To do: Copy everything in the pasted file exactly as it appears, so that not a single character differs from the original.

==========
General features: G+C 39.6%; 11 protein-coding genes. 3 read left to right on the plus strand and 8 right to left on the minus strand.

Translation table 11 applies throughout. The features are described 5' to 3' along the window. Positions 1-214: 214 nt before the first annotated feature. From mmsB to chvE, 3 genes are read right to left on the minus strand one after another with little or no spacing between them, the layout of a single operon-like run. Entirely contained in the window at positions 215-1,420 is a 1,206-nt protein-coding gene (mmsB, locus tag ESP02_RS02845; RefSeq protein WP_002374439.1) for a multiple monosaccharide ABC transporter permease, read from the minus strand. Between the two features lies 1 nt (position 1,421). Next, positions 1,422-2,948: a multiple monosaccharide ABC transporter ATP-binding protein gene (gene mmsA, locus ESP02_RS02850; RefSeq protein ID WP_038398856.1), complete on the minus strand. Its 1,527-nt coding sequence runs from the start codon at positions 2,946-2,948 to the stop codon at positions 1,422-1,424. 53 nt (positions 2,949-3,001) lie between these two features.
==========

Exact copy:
General features: G+C 39.6%; 11 protein-coding genes. 3 read left to right on the plus strand and 8 right to left on the minus strand.

Translation table 11 applies throughout. The features are described 5' to 3' along the window. Positions 1-214: 214 nt before the first annotated feature. From mmsB to chvE, 3 genes are read right to left on the minus strand one after another with little or no spacing between them, the layout of a single operon-like run. Entirely contained in the window at positions 215-1,420 is a 1,206-nt protein-coding gene (mmsB, locus tag ESP02_RS02845; RefSeq protein WP_002374439.1) for a multiple monosaccharide ABC transporter permease, read from the minus strand. Between the two features lies 1 nt (position 1,421). Next, positions 1,422-2,948: a multiple monosaccharide ABC transporter ATP-binding protein gene (gene mmsA, locus ESP02_RS02850; RefSeq protein ID WP_038398856.1), complete on the minus strand. Its 1,527-nt coding sequence runs from the start codon at positions 2,946-2,948 to the stop codon at positions 1,422-1,424. 53 nt (positions 2,949-3,001) lie between these two features.